Citrus Breeding - Udayana University Official Website

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Transcript Citrus Breeding - Udayana University Official Website

Citrus Breeding
Kevin M. Crosby
• Early agriculturalists selected natural
hybrids and mutants for seed propagation
• 1800’s- grafting and cuttings became
popular to propagate best varieties
• 1900’s- artificial cross-pollination practiced
Seedless fruit of the Tahiti lime
More than 70 percent of all citrus fruits
grown in the US are varieties developed
by the ARS citrus breeding program.
Breeding Goals
• Rootstock- tree size, stress tolerance
• Scion- fruit color, size, shape, flavor, yield
• Disease resistance- CTV, Phytophthora,
CVC, Alternaria, Scab, Greening, etc.
• Dwarfing- Poncirus, some mandarins
• Compatability- citrus better than Poncirus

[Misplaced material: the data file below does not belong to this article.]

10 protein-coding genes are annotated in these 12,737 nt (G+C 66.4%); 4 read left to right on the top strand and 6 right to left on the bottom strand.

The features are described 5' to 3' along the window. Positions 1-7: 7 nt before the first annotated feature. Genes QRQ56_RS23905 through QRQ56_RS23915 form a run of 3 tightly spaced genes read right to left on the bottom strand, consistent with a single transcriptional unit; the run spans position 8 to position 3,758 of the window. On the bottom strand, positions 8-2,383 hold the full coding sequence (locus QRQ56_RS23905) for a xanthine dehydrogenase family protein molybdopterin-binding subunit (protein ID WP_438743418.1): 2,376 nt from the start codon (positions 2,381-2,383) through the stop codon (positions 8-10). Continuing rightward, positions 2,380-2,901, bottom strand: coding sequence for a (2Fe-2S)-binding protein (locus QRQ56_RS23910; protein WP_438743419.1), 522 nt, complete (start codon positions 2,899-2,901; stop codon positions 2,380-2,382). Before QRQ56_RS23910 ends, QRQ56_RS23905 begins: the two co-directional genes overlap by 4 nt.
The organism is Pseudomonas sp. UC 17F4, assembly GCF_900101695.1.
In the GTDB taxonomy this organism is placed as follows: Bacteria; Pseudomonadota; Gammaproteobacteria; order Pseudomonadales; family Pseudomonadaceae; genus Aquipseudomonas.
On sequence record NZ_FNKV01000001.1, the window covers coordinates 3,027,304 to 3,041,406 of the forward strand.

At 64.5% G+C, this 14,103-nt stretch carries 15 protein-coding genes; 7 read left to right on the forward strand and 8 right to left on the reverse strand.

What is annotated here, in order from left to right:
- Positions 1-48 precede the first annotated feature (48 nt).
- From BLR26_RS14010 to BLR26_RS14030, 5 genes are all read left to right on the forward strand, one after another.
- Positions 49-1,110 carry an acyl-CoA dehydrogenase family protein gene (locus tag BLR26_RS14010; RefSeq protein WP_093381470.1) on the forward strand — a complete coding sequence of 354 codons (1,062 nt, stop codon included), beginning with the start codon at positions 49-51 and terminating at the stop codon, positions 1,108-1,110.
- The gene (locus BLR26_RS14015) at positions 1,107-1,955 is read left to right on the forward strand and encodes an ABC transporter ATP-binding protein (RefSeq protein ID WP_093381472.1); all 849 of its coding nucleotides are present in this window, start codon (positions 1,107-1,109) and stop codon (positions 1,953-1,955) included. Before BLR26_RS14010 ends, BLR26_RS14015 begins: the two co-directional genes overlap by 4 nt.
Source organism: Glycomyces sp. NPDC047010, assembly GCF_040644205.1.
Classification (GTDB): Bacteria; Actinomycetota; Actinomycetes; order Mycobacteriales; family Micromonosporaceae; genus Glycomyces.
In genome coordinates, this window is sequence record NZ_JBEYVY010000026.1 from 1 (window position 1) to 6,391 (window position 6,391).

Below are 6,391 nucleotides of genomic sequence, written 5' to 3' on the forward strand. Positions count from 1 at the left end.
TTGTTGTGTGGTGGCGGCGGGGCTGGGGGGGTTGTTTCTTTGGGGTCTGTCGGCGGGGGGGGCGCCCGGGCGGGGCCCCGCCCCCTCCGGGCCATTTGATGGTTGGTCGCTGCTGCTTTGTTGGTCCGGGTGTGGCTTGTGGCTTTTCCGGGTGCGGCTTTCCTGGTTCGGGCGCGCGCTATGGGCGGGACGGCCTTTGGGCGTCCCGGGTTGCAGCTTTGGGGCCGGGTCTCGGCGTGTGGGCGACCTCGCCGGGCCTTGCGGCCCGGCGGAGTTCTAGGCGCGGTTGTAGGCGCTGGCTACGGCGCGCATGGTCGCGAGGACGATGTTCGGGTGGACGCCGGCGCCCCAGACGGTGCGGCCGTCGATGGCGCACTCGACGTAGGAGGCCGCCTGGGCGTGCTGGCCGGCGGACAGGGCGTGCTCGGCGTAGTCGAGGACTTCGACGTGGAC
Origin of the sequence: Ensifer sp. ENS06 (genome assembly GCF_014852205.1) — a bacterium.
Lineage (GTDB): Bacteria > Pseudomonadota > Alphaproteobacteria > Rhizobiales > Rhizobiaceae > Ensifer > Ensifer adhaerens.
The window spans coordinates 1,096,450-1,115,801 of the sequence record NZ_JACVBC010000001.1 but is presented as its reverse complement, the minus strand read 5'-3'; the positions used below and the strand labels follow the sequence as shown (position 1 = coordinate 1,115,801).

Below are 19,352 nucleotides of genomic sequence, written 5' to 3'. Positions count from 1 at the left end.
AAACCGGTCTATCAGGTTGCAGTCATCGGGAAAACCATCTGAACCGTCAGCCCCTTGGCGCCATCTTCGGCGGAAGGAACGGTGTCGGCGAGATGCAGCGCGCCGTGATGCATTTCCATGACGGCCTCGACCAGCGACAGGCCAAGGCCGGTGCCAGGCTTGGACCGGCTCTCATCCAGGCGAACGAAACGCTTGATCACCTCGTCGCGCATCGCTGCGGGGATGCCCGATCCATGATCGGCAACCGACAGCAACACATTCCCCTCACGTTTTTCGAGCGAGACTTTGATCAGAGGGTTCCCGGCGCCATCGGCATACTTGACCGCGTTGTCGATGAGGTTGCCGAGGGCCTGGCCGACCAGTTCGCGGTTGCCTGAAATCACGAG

• Seedling vigor and scion yield
• Fruit quality- size, shape, flavor, juice
Rootstock Hybrids
• ‘Carrizo,’ ‘Troyer’ Citrange- navel orange x
Poncirus, very popular in FL, CA
• ‘Swingle’ Citrumelo- grapefruit x Poncirus,
very popular in Florida, salt intolerant
• ‘Sunki’ x ‘Swingle’ tf- semi-dwarfing, salttolerant, possible replacement for SO in TX
Carrizo Citrange
Swingle Citrumelo
Rootstock Fruit
• Vigor, yield potential, cold tolerance
• Fruit type- mandarin grapefruit, orange
• Fruit quality- flavor, size, seediness,
appearance, shelf-life
Scion Hybrids
• ‘Orlando,’ ‘Minneola’ tangelos- ‘Duncan’
grapefruit x ‘Dancy’ tangerine
• ‘Page’ mandarin- ‘Minneola’ x